Late Pleistocene glacial chronologies and paleoclimate in the northern Rocky Mountains

Academic Article


  • Abstract. The geologic record of mountain glaciations is a robust indicator of terrestrial paleoclimate change. During the last glaciation, mountain ranges across the western US hosted glaciers while the Cordilleran and Laurentide ice sheets flowed to the west and east of the continental divide, respectively. Records detailing the chronologies and paleoclimate significance of these ice advances have been developed for many sites across North America. However, relatively few glacial records have been developed for mountain glaciers in the northern Rocky Mountains near former ice sheet margins. Here, we report cosmogenic beryllium-10 surface exposure ages and numerical glacier modeling results, which show that mountain glaciers in the northern Rockies abandoned terminal moraines after the end of the global Last Glacial Maximum around 17–18 ka and could have been sustained by −10 to −8.5 ∘C temperature depressions relative to modern assuming similar or less than modern precipitation. Additionally, we present a deglacial chronology from the northern Rocky Mountains that indicates while there is considerable variability in initial moraine abandonment ages across the Rocky Mountains, the pace of subsequent ice retreat through the late glacial exhibits some regional coherence. Our results provide insight on potential regional mechanisms driving the initiation of and sustained deglaciation in the western US, including rising atmospheric CO2 and ice sheet collapse.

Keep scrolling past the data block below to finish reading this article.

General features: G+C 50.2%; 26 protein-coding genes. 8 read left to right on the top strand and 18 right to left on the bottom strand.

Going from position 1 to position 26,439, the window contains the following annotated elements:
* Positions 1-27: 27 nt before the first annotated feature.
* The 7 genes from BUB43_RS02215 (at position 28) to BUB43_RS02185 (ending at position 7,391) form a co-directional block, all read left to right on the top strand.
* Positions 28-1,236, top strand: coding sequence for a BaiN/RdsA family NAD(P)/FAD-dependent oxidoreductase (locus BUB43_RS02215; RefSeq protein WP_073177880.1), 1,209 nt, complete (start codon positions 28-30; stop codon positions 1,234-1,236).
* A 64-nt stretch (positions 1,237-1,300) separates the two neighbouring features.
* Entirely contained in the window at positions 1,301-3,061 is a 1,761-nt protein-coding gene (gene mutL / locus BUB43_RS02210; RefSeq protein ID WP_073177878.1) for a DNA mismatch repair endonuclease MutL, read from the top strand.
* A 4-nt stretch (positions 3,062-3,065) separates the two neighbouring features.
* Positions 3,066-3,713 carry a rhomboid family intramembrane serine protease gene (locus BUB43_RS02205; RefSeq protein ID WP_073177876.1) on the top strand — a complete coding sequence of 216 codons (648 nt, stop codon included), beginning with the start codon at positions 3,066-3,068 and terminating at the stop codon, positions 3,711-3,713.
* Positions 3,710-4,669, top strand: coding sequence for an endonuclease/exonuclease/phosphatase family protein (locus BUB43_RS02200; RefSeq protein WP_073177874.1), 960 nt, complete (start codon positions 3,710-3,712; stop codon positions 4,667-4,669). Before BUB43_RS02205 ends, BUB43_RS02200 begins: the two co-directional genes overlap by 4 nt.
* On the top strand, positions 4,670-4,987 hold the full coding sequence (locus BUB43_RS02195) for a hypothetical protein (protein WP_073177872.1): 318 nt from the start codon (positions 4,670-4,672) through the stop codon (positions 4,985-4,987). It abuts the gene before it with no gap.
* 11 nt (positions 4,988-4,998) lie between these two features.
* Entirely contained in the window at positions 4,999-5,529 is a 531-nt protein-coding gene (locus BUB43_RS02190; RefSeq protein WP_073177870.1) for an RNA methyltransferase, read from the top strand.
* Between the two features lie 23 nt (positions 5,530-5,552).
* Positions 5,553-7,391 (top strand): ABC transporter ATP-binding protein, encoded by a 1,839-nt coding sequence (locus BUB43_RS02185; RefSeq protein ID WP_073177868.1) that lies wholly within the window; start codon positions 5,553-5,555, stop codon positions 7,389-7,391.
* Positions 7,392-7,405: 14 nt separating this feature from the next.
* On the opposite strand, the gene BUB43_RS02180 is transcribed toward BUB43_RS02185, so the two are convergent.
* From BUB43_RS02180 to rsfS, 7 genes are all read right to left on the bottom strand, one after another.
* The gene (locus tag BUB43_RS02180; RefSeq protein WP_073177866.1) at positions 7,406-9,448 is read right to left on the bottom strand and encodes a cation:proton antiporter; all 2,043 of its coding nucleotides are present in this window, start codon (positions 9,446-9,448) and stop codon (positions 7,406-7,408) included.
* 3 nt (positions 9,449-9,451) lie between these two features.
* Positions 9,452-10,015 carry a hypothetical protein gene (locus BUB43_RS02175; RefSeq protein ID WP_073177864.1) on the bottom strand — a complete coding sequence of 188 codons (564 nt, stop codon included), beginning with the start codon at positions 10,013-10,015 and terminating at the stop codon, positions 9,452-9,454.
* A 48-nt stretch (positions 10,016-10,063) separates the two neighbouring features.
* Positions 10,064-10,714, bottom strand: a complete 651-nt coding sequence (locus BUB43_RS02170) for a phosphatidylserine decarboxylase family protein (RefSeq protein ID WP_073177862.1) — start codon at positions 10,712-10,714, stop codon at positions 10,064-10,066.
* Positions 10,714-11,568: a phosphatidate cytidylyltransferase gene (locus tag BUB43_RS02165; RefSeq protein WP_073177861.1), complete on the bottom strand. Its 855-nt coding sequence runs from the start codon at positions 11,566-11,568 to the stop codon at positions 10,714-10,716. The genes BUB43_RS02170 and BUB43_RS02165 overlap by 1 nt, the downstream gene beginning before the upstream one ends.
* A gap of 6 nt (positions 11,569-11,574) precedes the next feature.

• Authors

  • Quirk, Brendon J
  • Huss, Elizabeth
  • Laabs, Benjamin JC
  • Leonard, Eric
  • Licciardi, Joseph
  • Plummer, Mitchell A
  • Caffee, Marc W
  • Status

    Publication Date

  • February 15, 2022
  • Has Subject Area

    Published In

    Digital Object Identifier (doi)

    Start Page

  • 293
  • End Page

  • 312
  • Volume

  • 18
  • Issue

  • 2